“Rim’s voice was ethereal, clear and pure,” said Diana Buttu, a Palestinian lawyer based in Jerusalem and former adviser to the PLO (Palestinian Liberation Organisation). “Her poetry and music spoke to generations as she combined traditional music with lyrics that reflected Palestine’s daily struggles.”

"Artists around the world tried to co-opt her but she remained firm in refusing to do anything that would label her as being anything but Palestinian." The issue of identity is important because of the label "Israeli-Arab", which applies to Palestinians like Banna, as though "we have no history or culture except in relation to Israel," said Buttu.

In 2009, Banna would reinvent her image after being diagnosed with breast cancer as she embarked on a nine-year struggle with the disease and other health setbacks. She shaved her hair and spoke openly about her condition while campaigning for cancer awareness, and she continued to record new albums, give concerts and become more vocal in her activism. She and her husband divorced in 2010.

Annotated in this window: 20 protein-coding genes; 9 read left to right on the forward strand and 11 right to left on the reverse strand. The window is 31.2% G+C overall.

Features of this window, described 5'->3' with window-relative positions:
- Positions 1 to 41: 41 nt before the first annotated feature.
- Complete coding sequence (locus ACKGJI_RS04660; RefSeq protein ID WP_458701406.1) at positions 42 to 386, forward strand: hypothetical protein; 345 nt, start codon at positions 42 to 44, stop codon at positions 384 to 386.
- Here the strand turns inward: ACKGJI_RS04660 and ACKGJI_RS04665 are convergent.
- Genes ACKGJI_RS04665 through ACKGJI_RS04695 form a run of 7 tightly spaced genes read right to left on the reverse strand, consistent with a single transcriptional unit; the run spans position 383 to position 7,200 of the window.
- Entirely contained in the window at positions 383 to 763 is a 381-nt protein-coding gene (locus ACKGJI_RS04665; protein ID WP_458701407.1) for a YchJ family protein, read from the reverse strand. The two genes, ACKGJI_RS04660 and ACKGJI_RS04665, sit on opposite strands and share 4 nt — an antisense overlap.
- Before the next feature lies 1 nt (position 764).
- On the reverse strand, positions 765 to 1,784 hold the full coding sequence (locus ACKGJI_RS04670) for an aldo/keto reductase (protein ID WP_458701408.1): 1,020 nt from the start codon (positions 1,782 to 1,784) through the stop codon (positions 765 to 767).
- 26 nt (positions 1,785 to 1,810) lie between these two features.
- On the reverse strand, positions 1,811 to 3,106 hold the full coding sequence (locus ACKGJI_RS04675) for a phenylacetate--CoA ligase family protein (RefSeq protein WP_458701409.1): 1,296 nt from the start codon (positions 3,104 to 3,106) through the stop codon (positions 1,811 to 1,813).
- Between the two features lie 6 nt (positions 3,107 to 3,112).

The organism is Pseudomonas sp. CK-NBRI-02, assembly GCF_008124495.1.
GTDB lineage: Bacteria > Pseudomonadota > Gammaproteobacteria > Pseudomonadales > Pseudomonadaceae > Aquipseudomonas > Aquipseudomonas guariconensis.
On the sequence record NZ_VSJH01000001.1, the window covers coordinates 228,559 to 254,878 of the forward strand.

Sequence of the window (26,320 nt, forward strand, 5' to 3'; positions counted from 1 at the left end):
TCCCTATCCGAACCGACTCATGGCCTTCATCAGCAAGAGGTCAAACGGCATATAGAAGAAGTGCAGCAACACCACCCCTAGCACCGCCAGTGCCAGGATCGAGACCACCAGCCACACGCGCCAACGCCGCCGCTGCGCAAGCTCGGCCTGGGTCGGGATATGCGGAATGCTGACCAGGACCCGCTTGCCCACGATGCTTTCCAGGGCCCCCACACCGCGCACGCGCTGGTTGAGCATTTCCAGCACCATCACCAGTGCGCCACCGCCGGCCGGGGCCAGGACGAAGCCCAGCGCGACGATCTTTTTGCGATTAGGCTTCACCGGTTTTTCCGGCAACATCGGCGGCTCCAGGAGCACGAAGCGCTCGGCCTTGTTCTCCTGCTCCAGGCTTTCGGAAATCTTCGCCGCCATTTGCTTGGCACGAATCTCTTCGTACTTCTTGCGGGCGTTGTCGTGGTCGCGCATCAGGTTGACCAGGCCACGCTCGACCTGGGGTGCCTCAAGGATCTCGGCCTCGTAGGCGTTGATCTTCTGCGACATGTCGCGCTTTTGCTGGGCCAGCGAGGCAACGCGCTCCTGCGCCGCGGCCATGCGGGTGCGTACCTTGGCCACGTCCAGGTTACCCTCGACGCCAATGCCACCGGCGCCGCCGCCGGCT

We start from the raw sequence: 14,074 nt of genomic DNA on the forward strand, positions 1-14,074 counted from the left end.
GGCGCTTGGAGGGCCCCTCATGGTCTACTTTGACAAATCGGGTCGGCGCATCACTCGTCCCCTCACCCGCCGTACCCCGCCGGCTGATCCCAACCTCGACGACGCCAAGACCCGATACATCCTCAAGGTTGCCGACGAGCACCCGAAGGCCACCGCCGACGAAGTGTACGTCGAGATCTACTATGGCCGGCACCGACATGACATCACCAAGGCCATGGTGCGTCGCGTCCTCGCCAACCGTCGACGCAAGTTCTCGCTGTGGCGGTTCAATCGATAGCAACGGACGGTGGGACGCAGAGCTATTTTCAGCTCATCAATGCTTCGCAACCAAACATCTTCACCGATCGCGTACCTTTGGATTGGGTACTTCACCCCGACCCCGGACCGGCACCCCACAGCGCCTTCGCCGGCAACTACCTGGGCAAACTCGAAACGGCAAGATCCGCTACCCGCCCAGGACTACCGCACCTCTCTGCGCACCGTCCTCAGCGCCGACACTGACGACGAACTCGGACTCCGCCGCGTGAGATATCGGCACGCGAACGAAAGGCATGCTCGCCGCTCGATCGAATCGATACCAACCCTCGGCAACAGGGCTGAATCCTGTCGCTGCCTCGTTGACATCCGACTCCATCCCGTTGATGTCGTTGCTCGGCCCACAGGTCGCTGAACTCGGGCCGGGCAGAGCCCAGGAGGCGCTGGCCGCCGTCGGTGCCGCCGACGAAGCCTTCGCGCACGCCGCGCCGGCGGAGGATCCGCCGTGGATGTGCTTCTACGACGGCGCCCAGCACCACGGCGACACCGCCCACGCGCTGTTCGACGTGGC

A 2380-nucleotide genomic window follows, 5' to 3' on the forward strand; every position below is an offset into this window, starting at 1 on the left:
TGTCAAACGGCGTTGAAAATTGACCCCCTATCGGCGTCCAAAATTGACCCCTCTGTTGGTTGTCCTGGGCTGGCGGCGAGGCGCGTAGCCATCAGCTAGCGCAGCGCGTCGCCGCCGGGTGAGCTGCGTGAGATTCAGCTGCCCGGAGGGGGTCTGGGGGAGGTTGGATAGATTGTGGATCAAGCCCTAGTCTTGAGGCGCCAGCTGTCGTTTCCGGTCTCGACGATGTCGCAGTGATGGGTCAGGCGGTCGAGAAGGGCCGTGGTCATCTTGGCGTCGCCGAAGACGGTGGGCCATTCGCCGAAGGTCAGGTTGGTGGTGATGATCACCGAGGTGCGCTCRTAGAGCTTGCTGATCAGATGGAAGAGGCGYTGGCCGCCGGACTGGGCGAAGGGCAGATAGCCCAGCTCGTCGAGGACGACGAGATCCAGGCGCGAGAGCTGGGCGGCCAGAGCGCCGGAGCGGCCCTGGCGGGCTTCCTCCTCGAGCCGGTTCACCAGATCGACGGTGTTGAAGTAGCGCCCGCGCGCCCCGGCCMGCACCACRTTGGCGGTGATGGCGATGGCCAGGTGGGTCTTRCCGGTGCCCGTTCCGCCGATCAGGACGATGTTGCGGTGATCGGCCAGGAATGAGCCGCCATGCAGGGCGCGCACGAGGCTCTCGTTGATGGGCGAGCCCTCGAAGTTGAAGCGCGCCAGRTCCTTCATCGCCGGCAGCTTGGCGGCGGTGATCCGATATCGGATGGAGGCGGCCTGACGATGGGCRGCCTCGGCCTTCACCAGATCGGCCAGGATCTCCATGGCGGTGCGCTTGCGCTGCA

The tone of her songs would become more placid and meditative, if not philosophical with sufi undertones.

Her 2013 album Revelation of Ecstasy and Rebellion celebrates her infatuation with contemporary Arab and Andalusian poetry. The music is framed "in modern textures that include samples and nu-jazz rhythmatic layers," in the words of Israeli journalist Eyal Hareuveni. She sings Don't Increase His Agony, an angry poem by the Iraqi Badr Shakir Al-Sayyab in collaboration with Tunisian rapper MR.KAZ.

"No one sang poetry as we as she did," said Muhammed Al-Kurd, a Palestinian poet from Jerusalem studying in the U.S. "You can tell, by where she places emphasis when singing that she understood poetry and took time to study it before she vocalized it."